Category Archives: Makers

Everything you ever wanted to know about seltzer @qz

Quarts shared on YouTube:

Everything you ever wanted to know about seltzer

Seltzer: It tastes like nothing and makes you burp. And in the US, it’s insanely popular right now.

But why? Why is seltzer having a moment? Where did seltzer come from? Is seltzer bad for you? And why do so many people call it seltzer instead of sparkling water or fizzy water?

We are obsessed with seltzer, and we’re happy to share.


via Adafruit

Cora the Flying Taxi

Via Kitty Hawk

Meet Cora, Kitty Hawk’s prototype air taxi that was designed and built to bring the freedom of flight to our everyday lives.

Cora combines electric propulsion, vertical take-off and self-flying software to pioneer an entirely new way to move.

via Adafruit

Libby Oliver’s Soft Shells #celebratephotography


From CBC Arts via Konbini:

Libby Oliver is the Victoria-based artist behind this ongoing portrait series. It’s called Soft Shells, and she began the project last summer.

Each photo in the series is about a different person, and whether they’re four years old or 88, Oliver photographs each subject along with their wardrobes — every sock, every shoe, every worn-out soccer jersey — ultimately wrapping them in cotton-poly blend cocoons.

Read more and check out the full series/more from Libby Oliver


We #celebratephotography here at Adafruit every Saturday. From photographers of all levels to projects you have made or those that inspire you to make, we’re on it! Got a tip? Well, send it in!

If you’re interested in making your own project and need some gear, we’ve got you covered. Be sure to check out our Raspberry Pi accessories and our DIY cameras.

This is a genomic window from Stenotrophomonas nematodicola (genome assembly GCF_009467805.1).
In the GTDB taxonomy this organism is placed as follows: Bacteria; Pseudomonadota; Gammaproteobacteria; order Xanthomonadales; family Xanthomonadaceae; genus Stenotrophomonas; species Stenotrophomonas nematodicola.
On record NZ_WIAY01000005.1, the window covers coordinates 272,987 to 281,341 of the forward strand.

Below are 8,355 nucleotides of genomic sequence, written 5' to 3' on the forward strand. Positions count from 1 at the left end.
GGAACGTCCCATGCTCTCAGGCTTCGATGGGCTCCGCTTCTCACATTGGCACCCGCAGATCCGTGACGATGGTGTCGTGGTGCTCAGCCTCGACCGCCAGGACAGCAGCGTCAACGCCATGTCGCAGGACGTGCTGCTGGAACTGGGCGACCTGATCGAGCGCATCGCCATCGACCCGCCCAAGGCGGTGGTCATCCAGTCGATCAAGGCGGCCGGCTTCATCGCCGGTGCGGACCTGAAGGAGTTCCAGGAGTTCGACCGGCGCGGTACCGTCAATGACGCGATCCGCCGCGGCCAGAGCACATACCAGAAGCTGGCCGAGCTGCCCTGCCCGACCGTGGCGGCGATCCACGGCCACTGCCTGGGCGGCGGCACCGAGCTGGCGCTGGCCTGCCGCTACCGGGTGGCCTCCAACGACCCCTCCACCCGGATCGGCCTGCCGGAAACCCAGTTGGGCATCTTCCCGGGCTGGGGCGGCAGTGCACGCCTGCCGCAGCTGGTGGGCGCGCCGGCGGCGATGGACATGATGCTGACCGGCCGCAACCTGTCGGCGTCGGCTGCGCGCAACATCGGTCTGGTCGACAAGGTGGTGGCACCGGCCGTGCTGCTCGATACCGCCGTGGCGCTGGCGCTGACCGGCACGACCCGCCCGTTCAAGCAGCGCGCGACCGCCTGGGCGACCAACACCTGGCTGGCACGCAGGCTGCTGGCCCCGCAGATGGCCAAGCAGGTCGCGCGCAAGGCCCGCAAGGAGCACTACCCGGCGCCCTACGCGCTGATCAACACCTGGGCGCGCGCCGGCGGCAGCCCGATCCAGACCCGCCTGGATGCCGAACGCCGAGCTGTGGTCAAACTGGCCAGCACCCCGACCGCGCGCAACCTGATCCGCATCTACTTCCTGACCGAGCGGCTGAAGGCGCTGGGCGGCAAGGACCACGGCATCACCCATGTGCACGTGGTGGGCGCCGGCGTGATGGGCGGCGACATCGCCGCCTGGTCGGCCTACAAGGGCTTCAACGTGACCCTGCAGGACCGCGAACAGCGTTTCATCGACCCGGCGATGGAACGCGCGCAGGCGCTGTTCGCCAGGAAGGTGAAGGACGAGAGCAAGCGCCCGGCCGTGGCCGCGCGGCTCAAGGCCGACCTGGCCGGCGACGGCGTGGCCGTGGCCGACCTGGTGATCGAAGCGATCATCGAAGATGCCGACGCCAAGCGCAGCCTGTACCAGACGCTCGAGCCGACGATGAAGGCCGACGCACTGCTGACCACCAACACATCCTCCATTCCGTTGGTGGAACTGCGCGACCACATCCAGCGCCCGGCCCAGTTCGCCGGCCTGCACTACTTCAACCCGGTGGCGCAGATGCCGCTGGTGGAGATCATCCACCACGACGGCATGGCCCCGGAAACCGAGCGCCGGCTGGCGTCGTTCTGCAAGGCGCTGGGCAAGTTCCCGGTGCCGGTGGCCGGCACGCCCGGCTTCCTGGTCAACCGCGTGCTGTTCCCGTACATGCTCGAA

via Adafruit

Wired Camera Trigger #celebratephotography


From Jennifer Deegan on

In our previous work we triggered the camera using an infra red remote control. In this new project we have converted to an electrical shutter release wire, fired by the arduino via an audio jack.

The main gain from this conversion is that we will then be able to use mirror lock-up to reduce vibration. This is not possible using the infra red remote control. We will also avoid losing occasional shutter releases when the sunshine in the room is so bright that the infra red signal get lost in the intensity of the sunshine. This has been an issue in summer before.

The design was adapted from Martyn Curry’s system.

We did not alter the code on the arduino, as the commands that fired the shutter using the infra red remote control work that same way in triggering this system.

Read more


We #celebratephotography here at Adafruit every Saturday. From photographers of all levels to projects you have made or those that inspire you to make, we’re on it! Got a tip? Well, send it in!

If you’re interested in making your own project and need some gear, we’ve got you covered. Be sure to check out our Raspberry Pi accessories and our DIY cameras.

via Adafruit

Inside Google’s plan to build a smart neighborhood in Toronto


Via Engadget

n the Sidewalk Labs website is a 200-page document explaining its vision for a smart neighborhood in Toronto. It’s packed with illustrations that show a warm, idyllic community full of grassy parks, modular buildings and underground tunnels with delivery robots and internet cabling inside. The text describes “a truly complete community” that’s free of cars and committed to reducing its carbon footprint. Underpinning everything is a network of sensors that can monitor noise, traffic and pollution, collecting the troves of data required to understand and improve the city’s design.